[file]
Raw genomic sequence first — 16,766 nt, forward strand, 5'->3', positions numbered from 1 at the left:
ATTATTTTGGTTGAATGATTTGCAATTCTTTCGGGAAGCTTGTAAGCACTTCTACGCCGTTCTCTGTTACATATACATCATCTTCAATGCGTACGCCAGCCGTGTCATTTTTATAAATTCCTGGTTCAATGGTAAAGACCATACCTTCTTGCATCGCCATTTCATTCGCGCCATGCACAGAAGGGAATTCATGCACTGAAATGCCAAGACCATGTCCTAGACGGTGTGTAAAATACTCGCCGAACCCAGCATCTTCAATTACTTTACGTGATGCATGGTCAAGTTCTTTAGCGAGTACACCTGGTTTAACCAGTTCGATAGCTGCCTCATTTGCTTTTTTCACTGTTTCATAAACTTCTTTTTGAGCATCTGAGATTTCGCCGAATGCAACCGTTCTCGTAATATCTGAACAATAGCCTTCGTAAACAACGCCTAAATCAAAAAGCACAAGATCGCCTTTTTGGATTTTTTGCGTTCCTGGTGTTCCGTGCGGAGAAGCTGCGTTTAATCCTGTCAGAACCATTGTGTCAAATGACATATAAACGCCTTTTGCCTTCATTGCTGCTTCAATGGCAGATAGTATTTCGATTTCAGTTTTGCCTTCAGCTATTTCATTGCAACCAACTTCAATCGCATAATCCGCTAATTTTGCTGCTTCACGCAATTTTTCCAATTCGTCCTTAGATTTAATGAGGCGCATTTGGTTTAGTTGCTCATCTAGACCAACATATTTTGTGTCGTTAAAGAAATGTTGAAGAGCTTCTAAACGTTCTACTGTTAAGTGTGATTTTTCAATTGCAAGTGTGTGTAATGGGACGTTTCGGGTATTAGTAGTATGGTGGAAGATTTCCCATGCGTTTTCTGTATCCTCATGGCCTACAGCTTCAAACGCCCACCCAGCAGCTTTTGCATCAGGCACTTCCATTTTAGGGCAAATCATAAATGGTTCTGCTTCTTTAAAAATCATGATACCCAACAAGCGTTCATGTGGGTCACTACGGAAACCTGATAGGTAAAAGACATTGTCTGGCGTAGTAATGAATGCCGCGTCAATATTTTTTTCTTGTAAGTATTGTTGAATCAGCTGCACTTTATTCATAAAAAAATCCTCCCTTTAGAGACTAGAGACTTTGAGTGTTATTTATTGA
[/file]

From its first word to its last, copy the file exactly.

Raw genomic sequence first — 16,766 nt, forward strand, 5'->3', positions numbered from 1 at the left:
ATTATTTTGGTTGAATGATTTGCAATTCTTTCGGGAAGCTTGTAAGCACTTCTACGCCGTTCTCTGTTACATATACATCATCTTCAATGCGTACGCCAGCCGTGTCATTTTTATAAATTCCTGGTTCAATGGTAAAGACCATACCTTCTTGCATCGCCATTTCATTCGCGCCATGCACAGAAGGGAATTCATGCACTGAAATGCCAAGACCATGTCCTAGACGGTGTGTAAAATACTCGCCGAACCCAGCATCTTCAATTACTTTACGTGATGCATGGTCAAGTTCTTTAGCGAGTACACCTGGTTTAACCAGTTCGATAGCTGCCTCATTTGCTTTTTTCACTGTTTCATAAACTTCTTTTTGAGCATCTGAGATTTCGCCGAATGCAACCGTTCTCGTAATATCTGAACAATAGCCTTCGTAAACAACGCCTAAATCAAAAAGCACAAGATCGCCTTTTTGGATTTTTTGCGTTCCTGGTGTTCCGTGCGGAGAAGCTGCGTTTAATCCTGTCAGAACCATTGTGTCAAATGACATATAAACGCCTTTTGCCTTCATTGCTGCTTCAATGGCAGATAGTATTTCGATTTCAGTTTTGCCTTCAGCTATTTCATTGCAACCAACTTCAATCGCATAATCCGCTAATTTTGCTGCTTCACGCAATTTTTCCAATTCGTCCTTAGATTTAATGAGGCGCATTTGGTTTAGTTGCTCATCTAGACCAACATATTTTGTGTCGTTAAAGAAATGTTGAAGAGCTTCTAAACGTTCTACTGTTAAGTGTGATTTTTCAATTGCAAGTGTGTGTAATGGGACGTTTCGGGTATTAGTAGTATGGTGGAAGATTTCCCATGCGTTTTCTGTATCCTCATGGCCTACAGCTTCAAACGCCCACCCAGCAGCTTTTGCATCAGGCACTTCCATTTTAGGGCAAATCATAAATGGTTCTGCTTCTTTAAAAATCATGATACCCAACAAGCGTTCATGTGGGTCACTACGGAAACCTGATAGGTAAAAGACATTGTCTGGCGTAGTAATGAATGCCGCGTCAATATTTTTTTCTTGTAAGTATTGTTGAATCAGCTGCACTTTATTCATAAAAAAATCCTCCCTTTAGAGACTAGAGACTTTGAGTGTTATTTATTGA